Experiences of unemployment in young adulthood following the 2007-2009 economic recession
My phenomenological qualitative research study explored the experience of being an unemployed young adult following the 2007-2009 economic recession. 11 young adult study participants, ages 22-26, explored their experiences of unemployment via in-depth, semi-structured interviews. Every interview was unique and the questions asked were based upon participants' prior responses, in addition to the interview protocol. The study yielded 9 major themes: (a) Relationships, (b) Agentic action, (c) Context, (d) Emotional difficulty, (e) Shame and embarrassment, (f) Money and safety, (g) Identity, (h) Family and cultural models, and (i) the overall theme of loss. Participants' experiences of unemployment were greatly impacted by the quality of their relationships, and contextual factors such as United States culture, geographic location, and electronics breaking. Further, the experience of unemployment was very emotionally difficult for all participants. Money, and in turn safety and security, greatly impacted participants' experiences of unemployment. Participants who had fears about affording basic necessities, such as housing, understandably experienced unemployment as particularly difficult. Identity, including discrimination based upon identity impacted participants' experiences of unemployment. Unemployment included not only a job loss, but also a loss of identity, self-esteem, relational stability, and safety. All participants engaged in intentional action to secure future employment. My study has clinical, theoretical, developmental, and social justice implications. These include therapy groups exclusively for unemployed young adults, the impact on the construct of emerging adulthood, and the ways that counseling psychologists can be agents for social change in public policies that impact unemployed individuals.^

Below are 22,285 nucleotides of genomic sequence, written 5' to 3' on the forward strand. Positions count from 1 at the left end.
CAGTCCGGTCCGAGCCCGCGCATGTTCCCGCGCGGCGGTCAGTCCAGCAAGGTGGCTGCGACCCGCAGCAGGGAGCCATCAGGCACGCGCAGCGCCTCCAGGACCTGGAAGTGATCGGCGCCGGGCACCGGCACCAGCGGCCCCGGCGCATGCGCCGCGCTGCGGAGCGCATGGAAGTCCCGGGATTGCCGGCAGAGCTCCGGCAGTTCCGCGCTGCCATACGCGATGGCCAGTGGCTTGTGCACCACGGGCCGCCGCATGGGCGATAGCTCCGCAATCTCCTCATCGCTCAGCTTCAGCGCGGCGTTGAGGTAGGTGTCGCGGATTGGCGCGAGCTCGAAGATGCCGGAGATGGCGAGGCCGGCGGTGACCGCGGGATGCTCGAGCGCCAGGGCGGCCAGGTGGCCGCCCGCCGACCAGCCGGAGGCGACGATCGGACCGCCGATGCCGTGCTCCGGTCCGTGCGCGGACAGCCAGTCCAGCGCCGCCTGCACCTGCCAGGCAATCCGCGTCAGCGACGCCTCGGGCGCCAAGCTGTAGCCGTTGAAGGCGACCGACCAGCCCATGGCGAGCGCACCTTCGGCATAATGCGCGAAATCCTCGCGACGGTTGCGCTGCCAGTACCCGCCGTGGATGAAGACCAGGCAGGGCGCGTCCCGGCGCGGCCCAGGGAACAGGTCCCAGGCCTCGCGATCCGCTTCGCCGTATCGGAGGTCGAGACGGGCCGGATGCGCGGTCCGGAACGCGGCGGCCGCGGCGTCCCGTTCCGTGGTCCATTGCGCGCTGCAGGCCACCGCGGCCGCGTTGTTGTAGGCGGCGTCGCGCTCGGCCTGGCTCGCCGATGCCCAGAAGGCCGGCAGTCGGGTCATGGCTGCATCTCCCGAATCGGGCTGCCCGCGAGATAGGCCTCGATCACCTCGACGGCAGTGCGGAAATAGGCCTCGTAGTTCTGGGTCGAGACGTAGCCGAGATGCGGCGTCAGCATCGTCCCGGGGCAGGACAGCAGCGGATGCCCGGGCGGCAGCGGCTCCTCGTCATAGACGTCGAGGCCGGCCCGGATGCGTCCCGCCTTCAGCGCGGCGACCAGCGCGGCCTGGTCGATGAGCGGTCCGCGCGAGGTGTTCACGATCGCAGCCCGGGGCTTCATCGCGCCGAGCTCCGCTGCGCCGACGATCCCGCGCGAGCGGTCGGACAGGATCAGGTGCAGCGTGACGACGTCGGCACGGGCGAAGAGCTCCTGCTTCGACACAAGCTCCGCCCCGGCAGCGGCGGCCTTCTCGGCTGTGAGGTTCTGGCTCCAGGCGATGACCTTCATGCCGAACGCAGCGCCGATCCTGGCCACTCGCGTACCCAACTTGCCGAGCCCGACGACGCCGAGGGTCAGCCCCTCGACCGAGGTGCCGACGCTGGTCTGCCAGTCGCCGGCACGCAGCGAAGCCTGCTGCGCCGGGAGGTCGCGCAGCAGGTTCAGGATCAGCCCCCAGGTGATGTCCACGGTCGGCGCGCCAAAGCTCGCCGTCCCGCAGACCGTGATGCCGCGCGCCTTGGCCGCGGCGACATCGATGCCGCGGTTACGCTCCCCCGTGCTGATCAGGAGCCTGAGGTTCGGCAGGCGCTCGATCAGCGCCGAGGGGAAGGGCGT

Social psychology|Counseling Psychology
Welikson, Gregory Andrew, "Experiences of unemployment in young adulthood following the 2007-2009 economic recession" (2016). ETD Collection for Fordham University. AAI3703298.